In their study, the scientists sought to find out how ionizing radiation affects those insects that
Experts from Scotland and Germany exposedbee colonies in the laboratory were exposed to various levels of radiation found in the exclusion zones near Chernobyl, where a nuclear reactor exploded in 1986.
The scientists found that colony reproduction was reduced by 30–45% at doses previously considered too low to affect insects.
“We found out that the growth of colonies was delayed at the radiation levels found in Chernobyl. They reached their peak weight within a week, ”explains lead author Catherine Raines.
The authors stated that they chose bumblebees for two reasons. Firstly, due to the lack of laboratory studies of bees, and secondly, because of their decisive role in pollination.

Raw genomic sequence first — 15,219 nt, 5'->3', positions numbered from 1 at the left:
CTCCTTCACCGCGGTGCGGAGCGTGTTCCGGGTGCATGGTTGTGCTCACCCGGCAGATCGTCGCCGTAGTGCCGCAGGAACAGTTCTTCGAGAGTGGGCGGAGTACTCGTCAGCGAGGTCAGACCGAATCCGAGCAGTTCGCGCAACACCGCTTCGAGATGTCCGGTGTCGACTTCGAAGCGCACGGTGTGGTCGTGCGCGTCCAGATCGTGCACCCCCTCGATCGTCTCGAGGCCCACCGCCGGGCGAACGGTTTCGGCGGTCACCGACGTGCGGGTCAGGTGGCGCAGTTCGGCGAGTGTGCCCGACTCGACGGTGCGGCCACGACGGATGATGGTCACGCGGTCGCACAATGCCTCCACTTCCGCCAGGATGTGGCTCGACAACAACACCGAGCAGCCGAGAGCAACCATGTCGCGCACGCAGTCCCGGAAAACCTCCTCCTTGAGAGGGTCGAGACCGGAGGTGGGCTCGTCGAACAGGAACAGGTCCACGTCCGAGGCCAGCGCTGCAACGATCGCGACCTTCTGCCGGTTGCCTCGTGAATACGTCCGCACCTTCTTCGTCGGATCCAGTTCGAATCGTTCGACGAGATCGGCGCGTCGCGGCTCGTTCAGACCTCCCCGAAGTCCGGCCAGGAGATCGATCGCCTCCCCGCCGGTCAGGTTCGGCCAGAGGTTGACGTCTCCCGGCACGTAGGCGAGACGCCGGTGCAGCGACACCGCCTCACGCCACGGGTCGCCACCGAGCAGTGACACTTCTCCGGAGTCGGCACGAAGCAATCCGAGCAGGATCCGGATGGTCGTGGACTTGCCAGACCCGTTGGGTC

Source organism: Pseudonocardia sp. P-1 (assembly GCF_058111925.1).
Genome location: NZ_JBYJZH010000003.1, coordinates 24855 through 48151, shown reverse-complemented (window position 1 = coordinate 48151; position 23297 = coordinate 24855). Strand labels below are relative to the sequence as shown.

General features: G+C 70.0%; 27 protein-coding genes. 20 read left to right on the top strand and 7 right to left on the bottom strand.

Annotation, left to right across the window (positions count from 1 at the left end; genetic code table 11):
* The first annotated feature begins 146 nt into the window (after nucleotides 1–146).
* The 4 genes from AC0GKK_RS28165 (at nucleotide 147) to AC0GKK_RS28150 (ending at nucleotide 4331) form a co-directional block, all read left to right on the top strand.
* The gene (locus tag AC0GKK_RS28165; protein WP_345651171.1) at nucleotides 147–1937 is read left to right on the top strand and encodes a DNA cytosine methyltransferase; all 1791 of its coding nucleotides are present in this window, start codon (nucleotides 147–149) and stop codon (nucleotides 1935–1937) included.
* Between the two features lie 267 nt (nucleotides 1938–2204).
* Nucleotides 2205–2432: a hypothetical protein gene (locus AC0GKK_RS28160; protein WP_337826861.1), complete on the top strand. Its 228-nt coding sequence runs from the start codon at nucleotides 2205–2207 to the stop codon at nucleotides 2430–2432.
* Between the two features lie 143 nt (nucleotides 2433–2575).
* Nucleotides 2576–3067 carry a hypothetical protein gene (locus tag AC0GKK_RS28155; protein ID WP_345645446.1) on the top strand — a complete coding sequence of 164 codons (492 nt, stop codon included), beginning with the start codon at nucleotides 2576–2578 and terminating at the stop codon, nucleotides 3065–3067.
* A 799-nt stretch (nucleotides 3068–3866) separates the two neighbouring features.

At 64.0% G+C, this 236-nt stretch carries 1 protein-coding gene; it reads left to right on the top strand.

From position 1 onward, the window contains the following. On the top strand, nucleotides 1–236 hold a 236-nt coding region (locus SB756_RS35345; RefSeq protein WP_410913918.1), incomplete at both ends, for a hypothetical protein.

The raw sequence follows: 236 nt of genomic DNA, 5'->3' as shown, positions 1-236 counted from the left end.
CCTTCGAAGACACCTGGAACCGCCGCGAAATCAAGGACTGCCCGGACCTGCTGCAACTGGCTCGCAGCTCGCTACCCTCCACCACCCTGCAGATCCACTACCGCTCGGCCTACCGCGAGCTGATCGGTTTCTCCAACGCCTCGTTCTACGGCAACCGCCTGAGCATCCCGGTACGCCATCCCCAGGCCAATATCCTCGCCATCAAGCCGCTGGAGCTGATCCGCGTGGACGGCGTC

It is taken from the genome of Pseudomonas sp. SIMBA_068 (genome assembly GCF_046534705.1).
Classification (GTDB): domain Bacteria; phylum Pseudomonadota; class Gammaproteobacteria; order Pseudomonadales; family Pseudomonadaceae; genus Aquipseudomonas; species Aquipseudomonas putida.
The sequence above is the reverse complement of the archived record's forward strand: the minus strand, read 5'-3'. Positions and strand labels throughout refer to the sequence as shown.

“Our research shows that insects,those living in the most contaminated areas of Chernobyl may suffer from adverse outcomes with consequent consequences for ecosystem services such as pollination, ”added Raines.
The study authors stated that if theirthe results can be generalized, "they suggest that insects suffer significant adverse effects at doses previously considered safe." That is why the team of experts has called for a revision of international standards for radiological environmental protection.
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